Almost nobody likes Congress

Alexis Levinson Political Reporter
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The circle of “blood relatives and paid staffers” is thinning: Congress’s public approval rating has sunk to the single digits.

According to Gallup, a mere nine percent of Americans approve of the job Congress is doing. Not only is that number abysmally low for a body that is supposed to be representing the people, but it is the single lowest approval rating of Congress that Gallup has registered in its 39 years of polling on the issue.

The previous record was set in 2012, when Congress’s approval rating dropped to 10 percent twice over the course of the year.

The disapproval brings together people on all sides of the political spectrum: Only nine percent of Republicans approve of the way Congress is handling its job, compared to eight percent of independents, and 10 percent of Democrats.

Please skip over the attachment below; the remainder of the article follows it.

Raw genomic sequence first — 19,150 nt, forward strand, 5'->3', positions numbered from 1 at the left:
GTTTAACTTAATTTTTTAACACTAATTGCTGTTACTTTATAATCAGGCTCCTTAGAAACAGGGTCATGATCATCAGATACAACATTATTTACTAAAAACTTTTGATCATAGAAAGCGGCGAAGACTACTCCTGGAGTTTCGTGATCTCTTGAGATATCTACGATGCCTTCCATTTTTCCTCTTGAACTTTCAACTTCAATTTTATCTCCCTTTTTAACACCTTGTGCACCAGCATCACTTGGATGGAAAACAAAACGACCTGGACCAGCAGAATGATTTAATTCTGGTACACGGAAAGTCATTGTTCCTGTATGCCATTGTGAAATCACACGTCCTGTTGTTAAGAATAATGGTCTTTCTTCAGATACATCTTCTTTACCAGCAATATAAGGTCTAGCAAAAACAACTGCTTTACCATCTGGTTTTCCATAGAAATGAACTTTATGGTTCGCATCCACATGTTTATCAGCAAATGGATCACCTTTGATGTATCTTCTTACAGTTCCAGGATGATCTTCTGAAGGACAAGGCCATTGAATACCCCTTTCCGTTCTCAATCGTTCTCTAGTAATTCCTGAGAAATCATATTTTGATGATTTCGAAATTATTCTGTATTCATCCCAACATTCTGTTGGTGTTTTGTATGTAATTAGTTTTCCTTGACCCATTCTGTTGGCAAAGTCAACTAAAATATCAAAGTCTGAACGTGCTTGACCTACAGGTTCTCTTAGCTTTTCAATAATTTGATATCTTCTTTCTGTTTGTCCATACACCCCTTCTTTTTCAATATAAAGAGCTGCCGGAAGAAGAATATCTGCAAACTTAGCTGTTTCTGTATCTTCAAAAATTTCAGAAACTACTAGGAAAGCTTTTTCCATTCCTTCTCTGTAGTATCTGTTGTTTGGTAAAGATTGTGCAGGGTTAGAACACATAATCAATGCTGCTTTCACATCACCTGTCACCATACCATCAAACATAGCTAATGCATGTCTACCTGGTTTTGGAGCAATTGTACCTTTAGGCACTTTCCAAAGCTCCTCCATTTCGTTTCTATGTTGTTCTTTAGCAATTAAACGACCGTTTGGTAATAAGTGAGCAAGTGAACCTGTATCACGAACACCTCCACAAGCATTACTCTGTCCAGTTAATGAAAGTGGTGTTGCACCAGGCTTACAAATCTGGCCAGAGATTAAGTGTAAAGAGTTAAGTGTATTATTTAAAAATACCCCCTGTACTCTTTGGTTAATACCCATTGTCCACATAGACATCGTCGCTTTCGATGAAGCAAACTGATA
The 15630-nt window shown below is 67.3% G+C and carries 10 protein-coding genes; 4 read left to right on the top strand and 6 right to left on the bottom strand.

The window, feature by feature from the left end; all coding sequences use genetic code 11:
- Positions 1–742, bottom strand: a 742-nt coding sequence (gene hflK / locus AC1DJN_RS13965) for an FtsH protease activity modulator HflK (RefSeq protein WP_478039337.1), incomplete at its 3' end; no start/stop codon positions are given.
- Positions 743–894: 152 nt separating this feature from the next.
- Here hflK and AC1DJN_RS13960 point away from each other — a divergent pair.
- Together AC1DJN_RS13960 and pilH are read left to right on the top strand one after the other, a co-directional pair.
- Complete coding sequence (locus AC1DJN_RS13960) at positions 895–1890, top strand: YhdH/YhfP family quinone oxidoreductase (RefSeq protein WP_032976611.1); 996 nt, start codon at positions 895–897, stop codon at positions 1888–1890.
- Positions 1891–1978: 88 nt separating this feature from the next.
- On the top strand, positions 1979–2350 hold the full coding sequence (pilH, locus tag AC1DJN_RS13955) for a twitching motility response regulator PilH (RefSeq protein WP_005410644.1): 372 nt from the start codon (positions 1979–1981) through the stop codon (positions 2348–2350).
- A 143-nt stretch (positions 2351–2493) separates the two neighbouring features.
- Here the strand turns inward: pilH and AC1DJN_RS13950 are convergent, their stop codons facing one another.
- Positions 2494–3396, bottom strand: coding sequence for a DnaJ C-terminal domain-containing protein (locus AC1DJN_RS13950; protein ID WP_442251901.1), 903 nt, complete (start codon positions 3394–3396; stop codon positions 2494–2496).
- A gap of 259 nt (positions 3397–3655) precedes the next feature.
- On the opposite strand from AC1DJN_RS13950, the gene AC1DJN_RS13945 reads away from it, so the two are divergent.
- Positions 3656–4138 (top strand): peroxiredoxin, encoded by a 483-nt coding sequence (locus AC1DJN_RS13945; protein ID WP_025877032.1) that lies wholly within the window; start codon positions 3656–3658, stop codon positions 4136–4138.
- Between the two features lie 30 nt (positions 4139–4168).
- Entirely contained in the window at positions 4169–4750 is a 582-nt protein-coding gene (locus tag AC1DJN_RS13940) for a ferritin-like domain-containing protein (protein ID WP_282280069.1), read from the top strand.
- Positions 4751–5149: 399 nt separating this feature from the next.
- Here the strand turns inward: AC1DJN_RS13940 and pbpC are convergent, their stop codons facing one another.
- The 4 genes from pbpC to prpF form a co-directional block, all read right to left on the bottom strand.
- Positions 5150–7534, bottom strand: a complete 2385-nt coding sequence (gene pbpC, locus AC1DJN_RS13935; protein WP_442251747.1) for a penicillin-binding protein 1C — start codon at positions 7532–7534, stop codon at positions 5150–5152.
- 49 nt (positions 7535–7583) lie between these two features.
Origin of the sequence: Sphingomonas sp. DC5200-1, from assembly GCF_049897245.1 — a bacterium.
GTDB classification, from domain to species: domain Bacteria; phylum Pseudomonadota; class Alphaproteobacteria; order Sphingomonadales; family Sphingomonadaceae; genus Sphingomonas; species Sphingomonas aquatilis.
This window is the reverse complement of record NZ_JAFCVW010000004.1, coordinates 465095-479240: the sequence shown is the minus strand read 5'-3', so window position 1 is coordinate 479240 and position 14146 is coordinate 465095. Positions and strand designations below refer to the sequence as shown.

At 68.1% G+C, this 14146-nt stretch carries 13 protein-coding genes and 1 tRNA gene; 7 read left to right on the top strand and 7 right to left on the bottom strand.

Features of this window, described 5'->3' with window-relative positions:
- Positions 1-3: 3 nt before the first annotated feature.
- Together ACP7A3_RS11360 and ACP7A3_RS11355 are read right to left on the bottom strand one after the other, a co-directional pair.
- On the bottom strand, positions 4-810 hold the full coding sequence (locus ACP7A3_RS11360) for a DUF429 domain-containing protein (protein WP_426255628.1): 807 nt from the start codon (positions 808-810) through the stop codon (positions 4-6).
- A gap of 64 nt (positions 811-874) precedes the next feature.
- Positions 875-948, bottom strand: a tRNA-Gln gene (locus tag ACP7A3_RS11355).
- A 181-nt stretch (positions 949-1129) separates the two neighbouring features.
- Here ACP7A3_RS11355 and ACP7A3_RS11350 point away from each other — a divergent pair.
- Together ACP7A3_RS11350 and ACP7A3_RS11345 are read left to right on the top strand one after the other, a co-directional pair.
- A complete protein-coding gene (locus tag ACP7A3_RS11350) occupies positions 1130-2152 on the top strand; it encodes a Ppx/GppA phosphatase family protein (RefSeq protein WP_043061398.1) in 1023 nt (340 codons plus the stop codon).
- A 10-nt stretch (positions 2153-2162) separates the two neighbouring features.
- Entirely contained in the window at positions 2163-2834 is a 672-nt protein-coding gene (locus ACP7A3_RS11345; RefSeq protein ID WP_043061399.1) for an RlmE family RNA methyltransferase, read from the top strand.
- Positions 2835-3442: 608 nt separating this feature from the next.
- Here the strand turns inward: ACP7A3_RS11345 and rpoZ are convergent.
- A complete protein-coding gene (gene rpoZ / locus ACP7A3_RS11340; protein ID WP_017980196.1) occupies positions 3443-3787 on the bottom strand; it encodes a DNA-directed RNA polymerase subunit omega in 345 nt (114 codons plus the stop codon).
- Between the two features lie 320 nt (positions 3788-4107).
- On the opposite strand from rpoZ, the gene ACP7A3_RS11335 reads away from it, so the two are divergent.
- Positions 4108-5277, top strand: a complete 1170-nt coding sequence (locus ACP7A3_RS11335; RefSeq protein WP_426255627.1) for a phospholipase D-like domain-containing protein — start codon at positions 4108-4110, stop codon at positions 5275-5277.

To be fair, Congress was never going to win any popularity contests. The average approval rating since 1974, according to Gallup’s polling, is a mere 33 percent. In this time of gridlock, things have not improved. But the decline has been precipitous over the past two months. In September, Congress still boasted a whopping 19 percent approval rating. In October, as the government shutdown raged on, that number fell sharply to 11 percent, and it has continued to fall.

Gallup surveyed 1039 adults living in the United States using telephone interviews conducted Nov. 7 through Nov. 10.

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